good jab. Regardless of your boxing style, there are some things that are
universal, that you can use an implement from this free lesson. First,
try your best to make sure that your jab is thrown in a straight line. You don’t
want to have your elbow kicked out to the side like this, as your jabs not
gonna be all that fast or powerful. Your head will also be wide open. Make sure that as you throw your jab, that your fist, elbow and shoulder are straight and
in line with each other, as they impact the target. Next, make sure that as you
throw your jab, that the lead shoulder comes up high to protect your chin. That is extremely important. Also try and keep that rear hand up nice and high for
defense. Try and keep that rear elbow in close to protect your ribs and cover
up as much as possible. Exhale when you jab, to keep your breathing regular. This
will also ensure that your core muscles are contracted and solid, just in case you get a counter shot to the body. I’m going to remember not to lean too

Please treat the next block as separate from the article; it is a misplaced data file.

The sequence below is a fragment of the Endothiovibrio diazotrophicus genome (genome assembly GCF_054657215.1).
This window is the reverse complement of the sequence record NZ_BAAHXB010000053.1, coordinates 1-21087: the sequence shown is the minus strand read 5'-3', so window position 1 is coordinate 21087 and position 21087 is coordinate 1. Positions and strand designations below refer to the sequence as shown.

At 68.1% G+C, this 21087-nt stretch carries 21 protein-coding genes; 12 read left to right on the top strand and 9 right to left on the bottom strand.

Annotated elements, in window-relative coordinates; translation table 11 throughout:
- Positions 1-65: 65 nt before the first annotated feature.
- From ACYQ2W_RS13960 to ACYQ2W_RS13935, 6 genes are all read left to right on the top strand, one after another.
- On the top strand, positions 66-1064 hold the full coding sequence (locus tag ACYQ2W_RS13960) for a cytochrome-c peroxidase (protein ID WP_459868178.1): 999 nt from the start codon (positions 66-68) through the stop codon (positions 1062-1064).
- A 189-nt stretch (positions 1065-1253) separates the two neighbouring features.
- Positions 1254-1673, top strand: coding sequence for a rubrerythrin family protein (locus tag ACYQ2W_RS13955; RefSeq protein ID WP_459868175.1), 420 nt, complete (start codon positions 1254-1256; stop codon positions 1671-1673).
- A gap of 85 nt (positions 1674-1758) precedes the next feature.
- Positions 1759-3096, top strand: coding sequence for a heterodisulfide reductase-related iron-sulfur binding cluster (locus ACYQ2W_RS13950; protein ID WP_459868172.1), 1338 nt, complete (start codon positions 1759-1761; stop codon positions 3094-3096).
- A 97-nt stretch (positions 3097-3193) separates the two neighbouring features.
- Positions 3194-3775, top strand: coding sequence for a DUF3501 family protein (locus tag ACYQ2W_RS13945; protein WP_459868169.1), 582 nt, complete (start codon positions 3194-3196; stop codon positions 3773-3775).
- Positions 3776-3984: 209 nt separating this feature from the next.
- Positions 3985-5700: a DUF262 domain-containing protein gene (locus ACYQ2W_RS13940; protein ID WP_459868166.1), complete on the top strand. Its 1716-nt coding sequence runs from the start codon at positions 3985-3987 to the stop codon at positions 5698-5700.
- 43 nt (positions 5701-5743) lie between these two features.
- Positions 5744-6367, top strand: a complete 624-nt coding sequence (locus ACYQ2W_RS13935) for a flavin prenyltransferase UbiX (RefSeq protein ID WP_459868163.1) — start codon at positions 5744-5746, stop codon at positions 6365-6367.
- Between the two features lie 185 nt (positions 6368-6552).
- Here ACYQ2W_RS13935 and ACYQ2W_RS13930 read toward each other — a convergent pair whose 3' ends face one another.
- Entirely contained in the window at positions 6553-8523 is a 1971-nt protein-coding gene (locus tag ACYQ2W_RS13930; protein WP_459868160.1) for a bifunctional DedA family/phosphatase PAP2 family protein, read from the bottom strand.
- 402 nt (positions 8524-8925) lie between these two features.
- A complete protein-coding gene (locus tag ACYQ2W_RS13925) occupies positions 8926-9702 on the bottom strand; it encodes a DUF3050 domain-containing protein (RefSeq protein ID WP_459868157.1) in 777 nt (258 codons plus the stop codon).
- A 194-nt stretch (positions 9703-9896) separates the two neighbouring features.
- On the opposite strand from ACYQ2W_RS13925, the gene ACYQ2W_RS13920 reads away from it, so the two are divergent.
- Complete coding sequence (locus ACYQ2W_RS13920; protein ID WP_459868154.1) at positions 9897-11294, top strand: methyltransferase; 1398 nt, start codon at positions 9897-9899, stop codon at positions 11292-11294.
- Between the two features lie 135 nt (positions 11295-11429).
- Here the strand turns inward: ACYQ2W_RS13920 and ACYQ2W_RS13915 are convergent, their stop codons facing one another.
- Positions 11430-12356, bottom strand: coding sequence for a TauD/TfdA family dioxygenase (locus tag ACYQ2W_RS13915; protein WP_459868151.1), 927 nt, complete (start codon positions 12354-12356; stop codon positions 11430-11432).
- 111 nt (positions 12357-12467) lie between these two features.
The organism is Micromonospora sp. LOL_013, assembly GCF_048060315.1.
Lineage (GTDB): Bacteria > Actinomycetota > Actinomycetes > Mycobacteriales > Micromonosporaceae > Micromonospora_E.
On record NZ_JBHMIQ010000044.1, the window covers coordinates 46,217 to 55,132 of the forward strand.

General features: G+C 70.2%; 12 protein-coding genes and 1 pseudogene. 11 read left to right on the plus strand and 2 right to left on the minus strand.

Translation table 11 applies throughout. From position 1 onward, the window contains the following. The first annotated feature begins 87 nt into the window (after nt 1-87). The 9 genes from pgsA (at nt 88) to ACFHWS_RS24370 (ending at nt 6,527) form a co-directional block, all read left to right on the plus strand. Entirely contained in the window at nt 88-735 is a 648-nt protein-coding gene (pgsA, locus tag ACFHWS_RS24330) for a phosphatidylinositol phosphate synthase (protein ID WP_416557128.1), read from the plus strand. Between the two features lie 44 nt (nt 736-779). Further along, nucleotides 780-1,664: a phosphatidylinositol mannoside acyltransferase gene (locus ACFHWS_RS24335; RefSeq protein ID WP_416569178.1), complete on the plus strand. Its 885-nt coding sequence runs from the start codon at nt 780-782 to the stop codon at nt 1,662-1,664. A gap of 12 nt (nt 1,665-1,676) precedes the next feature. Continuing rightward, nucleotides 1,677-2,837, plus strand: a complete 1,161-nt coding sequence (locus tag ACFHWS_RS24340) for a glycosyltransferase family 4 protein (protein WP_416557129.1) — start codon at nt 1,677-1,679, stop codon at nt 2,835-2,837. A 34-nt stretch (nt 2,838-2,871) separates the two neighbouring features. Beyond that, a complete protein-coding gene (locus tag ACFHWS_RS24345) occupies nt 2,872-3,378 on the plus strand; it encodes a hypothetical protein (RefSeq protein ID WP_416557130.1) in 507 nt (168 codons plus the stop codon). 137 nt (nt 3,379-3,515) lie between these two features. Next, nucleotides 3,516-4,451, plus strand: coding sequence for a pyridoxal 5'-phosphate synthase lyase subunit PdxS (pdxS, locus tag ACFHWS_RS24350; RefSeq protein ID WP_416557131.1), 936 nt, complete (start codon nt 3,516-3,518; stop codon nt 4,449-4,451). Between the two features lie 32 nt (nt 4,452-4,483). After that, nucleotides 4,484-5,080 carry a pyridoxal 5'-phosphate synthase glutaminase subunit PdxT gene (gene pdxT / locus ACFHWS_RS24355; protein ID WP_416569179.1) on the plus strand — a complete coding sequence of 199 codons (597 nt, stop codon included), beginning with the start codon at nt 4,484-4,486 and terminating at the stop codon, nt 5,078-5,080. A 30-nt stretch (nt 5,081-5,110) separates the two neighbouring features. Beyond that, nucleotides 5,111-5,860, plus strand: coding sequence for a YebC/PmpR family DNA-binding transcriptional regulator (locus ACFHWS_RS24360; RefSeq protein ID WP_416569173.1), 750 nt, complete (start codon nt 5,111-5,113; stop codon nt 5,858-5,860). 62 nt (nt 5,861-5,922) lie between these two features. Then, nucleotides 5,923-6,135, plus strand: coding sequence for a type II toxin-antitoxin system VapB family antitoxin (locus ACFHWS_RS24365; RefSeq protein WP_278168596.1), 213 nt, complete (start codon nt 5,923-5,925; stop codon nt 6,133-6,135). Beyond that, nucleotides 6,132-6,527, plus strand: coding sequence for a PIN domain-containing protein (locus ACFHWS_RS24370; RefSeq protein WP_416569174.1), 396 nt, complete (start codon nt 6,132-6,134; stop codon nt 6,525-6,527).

far forward because I don’t want to Telegraph my shots. That also limits
my balance and leaves me vulnerable to counter uppercuts. I will also make sure
that as I get close, that I keep my balance and that my lead knee never
passes my lead foot. I’m also gonna try and keep in mind that boxing could be
like a game of chess and I should be using more tactics, like misdirection and
feints a little more often, to keep my opponent on his toes. Most importantly
I’m gonna try not Telegraph my jab, by not hesitating and keeping my movements
fluid and direct. In my case, I’m going to really focus on making sure that
my lead hand stays up high, as I shoot my jab or my double jab and close the
distance. I say it all the time, but boxing is the support of repetition, and
I’m gonna add these tips to my training and keep practicing. Change
is not going to happen overnight, but the more I practice these things, the more